Father suspected of murder and child cruelty after baby left alone in car

By Drum Digital
07 July 2014

The world has been horrified by the details of the Justin Ross Harris case. He left his 22-month-old son in a car for hours and the child died. Earlier this year South Africans were shocked when three children, aged four, six and 10, were found dead in their parents’ car in Mahikeng, North West province. They’d allegedly been left alone for only 20 minutes.

The world has been horrified by the details of the Justin Ross Harris case. He left his 22-month-old son in a car for hours and the child died. Justin’s application for parole failed last week after a judge found there was reason to charge him with murder and child cruelty.

In South Africa

Earlier this year South Africans were shocked when three children, aged four, six and 10, were found dead in their parents’ car in Mahikeng, North West province. They’d allegedly been left alone for only 20 minutes. Read more here.

There might be less chance of suffering from sunstroke in a car at the moment as it is winter, but police warn parents never to leave their children alone in a car.

What happens in a hot car?

In January 2012 journalist Petro-Anne Vlok spent 40 minutes in a hot car to find out exactly what happens to you. We share her first-hand experience: “It’s like trying to get a breath of fresh air in a sauna. It’s unbearably hot inside the car. I feel light-headed and queasy and struggle to concentrate. I hold out my hands. I can’t stop them from shaking. My clothes are already drenched in sweat and I don’t think I have any moisture left in my body. I wipe my forehead but I’m sweating again barely a minute later.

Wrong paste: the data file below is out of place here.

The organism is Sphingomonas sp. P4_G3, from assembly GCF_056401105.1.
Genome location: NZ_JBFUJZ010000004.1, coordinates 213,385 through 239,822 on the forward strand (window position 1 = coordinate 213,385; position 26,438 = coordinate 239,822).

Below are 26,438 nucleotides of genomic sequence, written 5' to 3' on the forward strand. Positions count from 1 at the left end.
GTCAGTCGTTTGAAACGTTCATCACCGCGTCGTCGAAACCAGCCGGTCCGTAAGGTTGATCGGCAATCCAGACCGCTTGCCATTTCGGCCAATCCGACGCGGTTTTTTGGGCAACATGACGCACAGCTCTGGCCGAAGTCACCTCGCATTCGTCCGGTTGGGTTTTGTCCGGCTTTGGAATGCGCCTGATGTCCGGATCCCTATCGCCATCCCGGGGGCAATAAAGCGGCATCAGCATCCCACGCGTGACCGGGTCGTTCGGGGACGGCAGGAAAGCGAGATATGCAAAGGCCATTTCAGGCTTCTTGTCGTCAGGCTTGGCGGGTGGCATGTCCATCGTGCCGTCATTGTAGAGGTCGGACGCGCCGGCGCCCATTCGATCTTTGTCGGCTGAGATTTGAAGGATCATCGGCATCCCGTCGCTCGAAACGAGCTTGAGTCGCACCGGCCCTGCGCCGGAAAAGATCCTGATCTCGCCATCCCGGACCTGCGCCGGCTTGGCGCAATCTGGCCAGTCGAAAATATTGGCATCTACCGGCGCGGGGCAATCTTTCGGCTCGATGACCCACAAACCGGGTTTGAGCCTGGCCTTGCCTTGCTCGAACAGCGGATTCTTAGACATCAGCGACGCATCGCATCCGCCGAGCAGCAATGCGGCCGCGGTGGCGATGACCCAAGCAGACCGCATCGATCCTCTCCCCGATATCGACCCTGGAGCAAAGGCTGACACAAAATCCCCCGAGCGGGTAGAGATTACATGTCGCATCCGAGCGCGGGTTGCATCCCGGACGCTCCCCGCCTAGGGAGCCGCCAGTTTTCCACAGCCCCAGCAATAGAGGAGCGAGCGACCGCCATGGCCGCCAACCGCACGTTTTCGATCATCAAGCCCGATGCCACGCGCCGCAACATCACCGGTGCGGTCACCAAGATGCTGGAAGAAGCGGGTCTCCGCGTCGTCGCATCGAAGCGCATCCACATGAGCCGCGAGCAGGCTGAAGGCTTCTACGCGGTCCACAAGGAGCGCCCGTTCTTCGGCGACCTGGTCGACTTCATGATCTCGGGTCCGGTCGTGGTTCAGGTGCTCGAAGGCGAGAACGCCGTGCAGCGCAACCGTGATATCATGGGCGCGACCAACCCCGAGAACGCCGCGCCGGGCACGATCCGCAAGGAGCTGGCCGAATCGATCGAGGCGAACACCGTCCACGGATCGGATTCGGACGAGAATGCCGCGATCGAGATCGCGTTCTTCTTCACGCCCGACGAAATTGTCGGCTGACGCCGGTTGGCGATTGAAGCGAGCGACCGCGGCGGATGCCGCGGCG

“It’s been only 30 minutes since I got into the silver car parked here in Cape Town. The outside temperature is 34 °C but a light breeze keeps things bearable. Inside the car it’s a blistering 63 °C and it’s rising each minute. At 67 °C I display some of the symptoms associated with heat exhaustion – intense thirst, dizziness, nausea and an irregular heartbeat. For a child this can be fatal.

“In my case it took 38 minutes but research has shown on days hotter than 35 °C it can take just 15 minutes for the temperature inside a car to reach 67 °C.”

“A child could die if left in that temperature,” says Dr Willem Smit, a Cape Town paediatrician. “They could have a multisystem organ collapse.”

Should a child be lucky enough to survive they could suffer permanent brain damage or kidney failure. Even on relatively cool, sunny days when the temperature doesn’t go above 24 °C the inside of a car can reach 47 °C in an hour, with 80 per cent of the temperature rise happening in the first 30 minutes.

It’s an undeniable fact: a parent who leaves a child in the car on a hot day to quickly pop into a shop to pick up some groceries is risking their child’s life.

Extra sources: time.com, ER24.co.za, health24.com

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